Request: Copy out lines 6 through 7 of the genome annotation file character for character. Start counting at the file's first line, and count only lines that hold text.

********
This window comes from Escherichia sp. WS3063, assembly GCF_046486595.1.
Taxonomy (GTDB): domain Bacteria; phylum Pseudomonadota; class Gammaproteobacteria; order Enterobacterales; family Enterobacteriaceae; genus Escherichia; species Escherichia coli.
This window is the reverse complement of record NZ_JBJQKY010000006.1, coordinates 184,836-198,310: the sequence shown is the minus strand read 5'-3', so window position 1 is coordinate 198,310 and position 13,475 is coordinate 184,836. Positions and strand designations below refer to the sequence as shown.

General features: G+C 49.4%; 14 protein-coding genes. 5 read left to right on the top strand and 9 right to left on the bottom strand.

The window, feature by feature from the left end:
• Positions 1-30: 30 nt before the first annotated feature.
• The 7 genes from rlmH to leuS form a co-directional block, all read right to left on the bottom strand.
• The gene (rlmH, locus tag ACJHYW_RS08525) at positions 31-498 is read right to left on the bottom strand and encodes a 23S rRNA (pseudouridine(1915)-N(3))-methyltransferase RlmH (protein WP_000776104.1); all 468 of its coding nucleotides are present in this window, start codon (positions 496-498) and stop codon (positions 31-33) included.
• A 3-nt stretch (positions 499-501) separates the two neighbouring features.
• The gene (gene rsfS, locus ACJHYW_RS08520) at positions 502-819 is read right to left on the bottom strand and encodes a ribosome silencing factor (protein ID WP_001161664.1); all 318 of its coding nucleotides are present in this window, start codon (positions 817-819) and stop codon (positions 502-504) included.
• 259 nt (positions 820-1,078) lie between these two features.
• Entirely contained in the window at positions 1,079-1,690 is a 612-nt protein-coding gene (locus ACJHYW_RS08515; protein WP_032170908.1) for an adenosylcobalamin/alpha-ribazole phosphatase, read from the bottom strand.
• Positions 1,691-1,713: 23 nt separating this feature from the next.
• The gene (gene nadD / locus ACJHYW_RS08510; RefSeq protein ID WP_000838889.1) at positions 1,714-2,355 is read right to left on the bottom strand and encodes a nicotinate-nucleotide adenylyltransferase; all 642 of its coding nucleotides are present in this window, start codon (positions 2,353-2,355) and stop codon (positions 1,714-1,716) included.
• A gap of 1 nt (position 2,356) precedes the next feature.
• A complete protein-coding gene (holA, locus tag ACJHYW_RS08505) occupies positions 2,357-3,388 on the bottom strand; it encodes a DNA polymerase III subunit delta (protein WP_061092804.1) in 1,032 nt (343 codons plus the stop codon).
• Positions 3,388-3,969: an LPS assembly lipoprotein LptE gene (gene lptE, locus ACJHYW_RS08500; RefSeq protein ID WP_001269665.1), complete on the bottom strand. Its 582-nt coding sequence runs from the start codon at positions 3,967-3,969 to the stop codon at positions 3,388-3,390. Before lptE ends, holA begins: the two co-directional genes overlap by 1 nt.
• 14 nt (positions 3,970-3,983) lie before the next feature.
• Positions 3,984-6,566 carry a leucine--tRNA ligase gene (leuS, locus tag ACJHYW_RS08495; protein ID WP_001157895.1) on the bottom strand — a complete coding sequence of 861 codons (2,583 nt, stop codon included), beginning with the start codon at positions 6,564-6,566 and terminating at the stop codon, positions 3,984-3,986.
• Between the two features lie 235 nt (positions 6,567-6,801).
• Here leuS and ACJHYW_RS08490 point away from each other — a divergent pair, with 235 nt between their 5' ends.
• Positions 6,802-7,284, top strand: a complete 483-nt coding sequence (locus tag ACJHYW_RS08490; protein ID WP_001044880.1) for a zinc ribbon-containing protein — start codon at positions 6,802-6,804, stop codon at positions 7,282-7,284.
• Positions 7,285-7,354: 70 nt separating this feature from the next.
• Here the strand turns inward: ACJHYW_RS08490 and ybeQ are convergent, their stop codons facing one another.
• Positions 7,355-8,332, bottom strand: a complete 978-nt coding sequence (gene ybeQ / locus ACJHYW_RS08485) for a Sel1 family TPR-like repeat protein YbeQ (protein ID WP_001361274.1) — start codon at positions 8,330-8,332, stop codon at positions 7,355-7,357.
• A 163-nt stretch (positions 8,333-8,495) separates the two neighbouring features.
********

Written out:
• Positions 1-30: 30 nt before the first annotated feature.
• The 7 genes from rlmH to leuS form a co-directional block, all read right to left on the bottom strand.